So I’m trying to come to terms with the fact that I am a Storyteller/Thinker-type, while my boyfriend is a Power Gamer/Slayer
(which may or may not be more of a gap than between my paganism and his Jewishness). During what has come to be our weekly debate on the de/merits of each style, he scolded me for “not caring enough about my character” because, quite frankly, I was content to spend a mere half an hour leveling her up from 2 to 11, picking powers based on flavor more than on badassery.
“What do you mean, I don’t care about Ealasaid?! I just care more about the story than the combat.”
“So you don’t want to power through combats and get back to the story faster?”
“Well, then I’ll just make combats faster [in Marrakesh].”
“No, keep them the same difficulty, so that when we plow through them based on our own strategy we’re overcoming a real challenge.”
“B-but, I like being good at Diploming and Bluffing and Stealthing…”
“You only get so many skills to work with, no matter your class. You just have so much more to work with in terms of combat.”
I guess that’s true–I’m playing Dungeons & Dragons after all, not Courtiers & Cutthroats. Much as that would be fucking awesome.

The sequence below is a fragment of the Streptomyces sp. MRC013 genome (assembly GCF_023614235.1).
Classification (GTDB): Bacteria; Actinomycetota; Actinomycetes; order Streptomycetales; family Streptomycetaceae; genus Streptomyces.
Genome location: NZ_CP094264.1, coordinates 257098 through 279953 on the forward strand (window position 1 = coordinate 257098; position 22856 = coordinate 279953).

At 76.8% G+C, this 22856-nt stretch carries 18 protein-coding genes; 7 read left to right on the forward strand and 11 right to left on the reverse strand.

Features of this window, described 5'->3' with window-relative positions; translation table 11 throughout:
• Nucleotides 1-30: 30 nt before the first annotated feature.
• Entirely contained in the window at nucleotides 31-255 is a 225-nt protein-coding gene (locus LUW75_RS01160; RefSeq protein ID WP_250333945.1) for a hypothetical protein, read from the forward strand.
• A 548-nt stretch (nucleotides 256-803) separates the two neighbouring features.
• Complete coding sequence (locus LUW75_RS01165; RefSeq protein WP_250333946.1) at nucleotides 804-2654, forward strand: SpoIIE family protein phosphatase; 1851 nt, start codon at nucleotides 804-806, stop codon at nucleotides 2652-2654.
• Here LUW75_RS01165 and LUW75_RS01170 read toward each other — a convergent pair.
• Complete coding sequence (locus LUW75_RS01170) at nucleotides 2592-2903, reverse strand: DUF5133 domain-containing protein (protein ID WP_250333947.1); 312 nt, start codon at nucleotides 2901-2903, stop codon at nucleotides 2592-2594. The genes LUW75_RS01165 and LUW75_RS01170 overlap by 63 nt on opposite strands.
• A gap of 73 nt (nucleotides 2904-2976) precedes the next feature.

But he’s right, the system is based around combat and dungeon-crawls, not politics and intrigue. I’m the one “doing it wrong.”So when I switch to Legend of the Five Rings once Marrakesh is over–or maybe even the Song of Ice and Fire Role-playing Game–we’ll see if my powergamer finds himself more interested in social combats, now that there are more mechanics for it, and he’ll have to figure out how to optimize himself for those as well.
Is it just being the best at what you do, be that fighting, magic, or socializing? Or is it to crush your enemy, to see them driven before you, and to hear the lamentations of their women?
Somehow I think the story is still just the vehicle for ass-kicking, for some. And that’s great for them. I’m just not one of those people.